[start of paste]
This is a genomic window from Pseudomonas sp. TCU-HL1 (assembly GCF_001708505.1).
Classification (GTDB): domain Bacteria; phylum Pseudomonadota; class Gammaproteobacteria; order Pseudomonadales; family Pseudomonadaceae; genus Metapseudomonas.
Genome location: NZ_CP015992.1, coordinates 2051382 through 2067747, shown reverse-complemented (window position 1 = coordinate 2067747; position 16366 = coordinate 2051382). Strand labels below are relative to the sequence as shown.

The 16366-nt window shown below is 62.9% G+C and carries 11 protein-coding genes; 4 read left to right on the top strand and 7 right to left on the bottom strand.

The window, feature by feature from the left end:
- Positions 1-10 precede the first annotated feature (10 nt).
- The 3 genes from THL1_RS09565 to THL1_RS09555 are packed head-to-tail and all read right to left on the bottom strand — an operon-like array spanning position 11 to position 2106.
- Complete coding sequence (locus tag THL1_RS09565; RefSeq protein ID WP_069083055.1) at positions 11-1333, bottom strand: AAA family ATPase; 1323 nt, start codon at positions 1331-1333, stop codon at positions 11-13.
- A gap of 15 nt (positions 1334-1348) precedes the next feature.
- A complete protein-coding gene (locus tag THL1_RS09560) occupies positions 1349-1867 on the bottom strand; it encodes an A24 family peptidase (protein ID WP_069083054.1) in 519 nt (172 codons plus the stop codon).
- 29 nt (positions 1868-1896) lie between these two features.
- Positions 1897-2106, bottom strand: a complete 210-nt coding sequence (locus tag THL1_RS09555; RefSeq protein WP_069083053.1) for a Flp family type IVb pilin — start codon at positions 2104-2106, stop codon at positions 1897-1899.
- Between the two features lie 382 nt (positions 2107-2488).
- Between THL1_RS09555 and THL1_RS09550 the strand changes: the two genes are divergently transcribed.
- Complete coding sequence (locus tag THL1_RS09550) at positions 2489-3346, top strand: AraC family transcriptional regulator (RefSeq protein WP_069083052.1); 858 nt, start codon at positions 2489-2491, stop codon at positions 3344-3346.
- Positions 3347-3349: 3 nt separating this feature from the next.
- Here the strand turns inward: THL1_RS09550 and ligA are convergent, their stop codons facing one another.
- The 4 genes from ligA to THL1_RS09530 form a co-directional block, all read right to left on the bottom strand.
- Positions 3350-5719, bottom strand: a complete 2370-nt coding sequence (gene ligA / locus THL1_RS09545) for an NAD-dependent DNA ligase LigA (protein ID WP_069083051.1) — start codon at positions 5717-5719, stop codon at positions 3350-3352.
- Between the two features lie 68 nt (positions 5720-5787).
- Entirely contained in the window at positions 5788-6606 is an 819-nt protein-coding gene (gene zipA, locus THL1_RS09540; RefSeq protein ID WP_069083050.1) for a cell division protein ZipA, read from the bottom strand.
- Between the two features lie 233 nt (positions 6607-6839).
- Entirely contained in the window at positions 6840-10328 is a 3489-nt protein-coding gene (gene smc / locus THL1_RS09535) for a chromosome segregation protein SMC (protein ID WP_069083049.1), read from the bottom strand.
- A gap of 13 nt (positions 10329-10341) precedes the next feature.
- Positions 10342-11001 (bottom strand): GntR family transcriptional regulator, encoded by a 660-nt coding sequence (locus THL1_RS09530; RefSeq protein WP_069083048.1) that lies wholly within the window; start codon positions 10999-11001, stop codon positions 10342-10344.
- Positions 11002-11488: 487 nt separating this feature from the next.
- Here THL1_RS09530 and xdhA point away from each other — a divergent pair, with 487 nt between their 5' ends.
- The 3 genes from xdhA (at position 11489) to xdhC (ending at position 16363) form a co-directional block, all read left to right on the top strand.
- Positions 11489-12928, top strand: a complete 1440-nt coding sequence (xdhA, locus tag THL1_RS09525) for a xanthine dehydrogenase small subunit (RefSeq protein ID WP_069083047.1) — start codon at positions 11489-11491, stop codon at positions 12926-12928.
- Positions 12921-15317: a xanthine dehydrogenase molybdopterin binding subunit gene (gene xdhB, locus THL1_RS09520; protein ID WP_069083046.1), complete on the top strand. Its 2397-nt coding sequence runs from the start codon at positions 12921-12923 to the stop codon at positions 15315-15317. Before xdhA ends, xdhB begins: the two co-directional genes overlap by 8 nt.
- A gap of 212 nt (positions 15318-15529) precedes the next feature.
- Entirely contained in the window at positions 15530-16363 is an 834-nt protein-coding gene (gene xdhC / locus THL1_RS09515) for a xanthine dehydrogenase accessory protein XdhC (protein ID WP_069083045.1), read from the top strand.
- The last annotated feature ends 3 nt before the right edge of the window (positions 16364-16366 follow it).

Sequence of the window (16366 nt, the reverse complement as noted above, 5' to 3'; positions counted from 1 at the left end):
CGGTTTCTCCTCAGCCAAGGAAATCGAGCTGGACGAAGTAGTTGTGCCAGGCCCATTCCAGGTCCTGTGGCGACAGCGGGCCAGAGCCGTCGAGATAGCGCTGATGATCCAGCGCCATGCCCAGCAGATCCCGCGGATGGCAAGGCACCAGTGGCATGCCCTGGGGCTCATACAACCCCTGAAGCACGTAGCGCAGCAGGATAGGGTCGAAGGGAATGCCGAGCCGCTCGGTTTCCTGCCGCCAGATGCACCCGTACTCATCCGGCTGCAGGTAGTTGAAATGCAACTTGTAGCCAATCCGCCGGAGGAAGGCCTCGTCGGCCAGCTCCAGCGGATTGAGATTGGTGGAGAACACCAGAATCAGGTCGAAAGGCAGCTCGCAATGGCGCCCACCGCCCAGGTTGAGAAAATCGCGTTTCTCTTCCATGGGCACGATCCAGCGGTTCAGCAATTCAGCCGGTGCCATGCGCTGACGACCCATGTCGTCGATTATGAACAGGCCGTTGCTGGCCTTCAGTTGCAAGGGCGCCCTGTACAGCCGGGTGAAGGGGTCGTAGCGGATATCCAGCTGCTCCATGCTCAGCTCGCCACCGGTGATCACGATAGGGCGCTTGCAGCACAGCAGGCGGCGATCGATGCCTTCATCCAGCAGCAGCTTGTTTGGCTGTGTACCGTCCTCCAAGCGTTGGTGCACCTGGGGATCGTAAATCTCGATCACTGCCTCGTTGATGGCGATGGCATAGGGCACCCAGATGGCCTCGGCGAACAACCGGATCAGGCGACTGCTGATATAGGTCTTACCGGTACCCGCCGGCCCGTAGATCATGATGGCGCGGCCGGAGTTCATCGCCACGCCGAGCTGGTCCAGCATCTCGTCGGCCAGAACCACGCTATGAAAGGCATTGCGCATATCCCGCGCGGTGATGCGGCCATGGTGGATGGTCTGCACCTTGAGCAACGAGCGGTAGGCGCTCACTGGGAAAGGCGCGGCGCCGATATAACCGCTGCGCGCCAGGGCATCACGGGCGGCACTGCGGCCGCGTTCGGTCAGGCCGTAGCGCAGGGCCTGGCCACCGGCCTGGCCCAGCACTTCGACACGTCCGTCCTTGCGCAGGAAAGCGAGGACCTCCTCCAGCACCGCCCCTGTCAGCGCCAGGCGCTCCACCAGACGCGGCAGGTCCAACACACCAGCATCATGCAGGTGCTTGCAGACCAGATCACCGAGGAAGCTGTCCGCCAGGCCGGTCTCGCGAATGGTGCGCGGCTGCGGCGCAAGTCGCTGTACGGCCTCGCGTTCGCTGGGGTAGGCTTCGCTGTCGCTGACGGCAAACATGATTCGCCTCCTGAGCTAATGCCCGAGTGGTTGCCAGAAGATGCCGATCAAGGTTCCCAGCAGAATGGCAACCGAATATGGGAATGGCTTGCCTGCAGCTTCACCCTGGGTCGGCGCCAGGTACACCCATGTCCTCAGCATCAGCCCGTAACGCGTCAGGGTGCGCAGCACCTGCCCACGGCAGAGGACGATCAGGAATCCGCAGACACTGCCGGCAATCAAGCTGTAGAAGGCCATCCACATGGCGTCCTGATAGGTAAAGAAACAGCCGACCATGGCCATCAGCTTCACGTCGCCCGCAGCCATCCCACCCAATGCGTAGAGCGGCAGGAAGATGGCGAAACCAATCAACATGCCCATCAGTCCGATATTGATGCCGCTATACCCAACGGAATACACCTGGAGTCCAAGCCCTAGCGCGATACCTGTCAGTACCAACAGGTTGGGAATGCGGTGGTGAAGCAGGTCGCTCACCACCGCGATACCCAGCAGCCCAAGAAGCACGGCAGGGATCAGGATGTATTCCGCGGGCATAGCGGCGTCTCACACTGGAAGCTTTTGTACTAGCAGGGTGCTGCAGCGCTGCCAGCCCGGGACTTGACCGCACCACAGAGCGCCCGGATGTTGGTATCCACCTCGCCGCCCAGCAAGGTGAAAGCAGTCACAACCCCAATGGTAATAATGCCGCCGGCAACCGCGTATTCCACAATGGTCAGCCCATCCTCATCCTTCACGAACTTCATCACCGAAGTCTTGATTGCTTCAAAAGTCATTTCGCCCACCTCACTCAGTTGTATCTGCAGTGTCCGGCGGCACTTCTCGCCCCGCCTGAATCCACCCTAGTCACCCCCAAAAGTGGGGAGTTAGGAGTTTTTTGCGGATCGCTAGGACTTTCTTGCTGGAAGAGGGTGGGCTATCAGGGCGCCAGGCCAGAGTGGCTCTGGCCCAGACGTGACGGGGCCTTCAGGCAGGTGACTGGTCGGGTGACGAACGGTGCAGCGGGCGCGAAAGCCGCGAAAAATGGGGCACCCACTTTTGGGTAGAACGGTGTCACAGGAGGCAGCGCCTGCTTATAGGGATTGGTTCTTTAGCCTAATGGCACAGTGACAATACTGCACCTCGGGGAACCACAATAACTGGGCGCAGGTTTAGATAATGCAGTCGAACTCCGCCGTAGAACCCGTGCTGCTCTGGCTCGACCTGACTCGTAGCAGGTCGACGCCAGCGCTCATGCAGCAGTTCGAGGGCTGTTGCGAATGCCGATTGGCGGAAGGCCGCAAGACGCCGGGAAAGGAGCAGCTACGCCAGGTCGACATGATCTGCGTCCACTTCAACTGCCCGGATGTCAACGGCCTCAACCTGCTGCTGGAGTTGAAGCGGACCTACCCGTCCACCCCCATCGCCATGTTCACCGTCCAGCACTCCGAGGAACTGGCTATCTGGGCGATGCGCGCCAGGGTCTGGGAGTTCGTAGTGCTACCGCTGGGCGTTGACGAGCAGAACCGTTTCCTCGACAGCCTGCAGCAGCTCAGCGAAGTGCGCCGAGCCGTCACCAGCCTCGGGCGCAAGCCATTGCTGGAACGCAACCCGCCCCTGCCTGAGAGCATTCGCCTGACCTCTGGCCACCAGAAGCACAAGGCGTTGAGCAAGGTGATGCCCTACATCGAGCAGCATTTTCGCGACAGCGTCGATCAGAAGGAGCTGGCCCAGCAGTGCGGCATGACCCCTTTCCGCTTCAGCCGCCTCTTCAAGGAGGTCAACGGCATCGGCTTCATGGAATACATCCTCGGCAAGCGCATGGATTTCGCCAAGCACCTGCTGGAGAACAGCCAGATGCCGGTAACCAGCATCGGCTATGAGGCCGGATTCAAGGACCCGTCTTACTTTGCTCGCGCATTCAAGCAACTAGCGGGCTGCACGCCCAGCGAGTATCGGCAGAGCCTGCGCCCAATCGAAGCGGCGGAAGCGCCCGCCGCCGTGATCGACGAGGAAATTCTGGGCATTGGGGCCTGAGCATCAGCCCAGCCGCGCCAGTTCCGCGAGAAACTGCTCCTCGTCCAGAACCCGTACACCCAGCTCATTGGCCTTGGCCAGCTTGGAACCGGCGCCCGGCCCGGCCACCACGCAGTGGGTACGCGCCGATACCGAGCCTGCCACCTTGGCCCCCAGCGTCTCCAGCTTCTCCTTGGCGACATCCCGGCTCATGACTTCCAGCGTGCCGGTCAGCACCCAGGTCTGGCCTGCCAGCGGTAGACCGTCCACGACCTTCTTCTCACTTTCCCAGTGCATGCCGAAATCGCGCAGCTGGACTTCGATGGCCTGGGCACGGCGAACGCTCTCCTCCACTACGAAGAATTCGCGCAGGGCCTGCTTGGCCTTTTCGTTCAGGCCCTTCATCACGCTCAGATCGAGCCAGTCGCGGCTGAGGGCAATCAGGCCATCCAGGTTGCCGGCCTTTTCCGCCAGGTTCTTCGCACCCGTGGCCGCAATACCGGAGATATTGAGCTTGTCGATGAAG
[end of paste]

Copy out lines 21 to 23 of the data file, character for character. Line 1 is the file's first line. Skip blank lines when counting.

- Entirely contained in the window at positions 5788-6606 is an 819-nt protein-coding gene (gene zipA, locus THL1_RS09540; RefSeq protein ID WP_069083050.1) for a cell division protein ZipA, read from the bottom strand.
- Between the two features lie 233 nt (positions 6607-6839).
- Entirely contained in the window at positions 6840-10328 is a 3489-nt protein-coding gene (gene smc / locus THL1_RS09535) for a chromosome segregation protein SMC (protein ID WP_069083049.1), read from the bottom strand.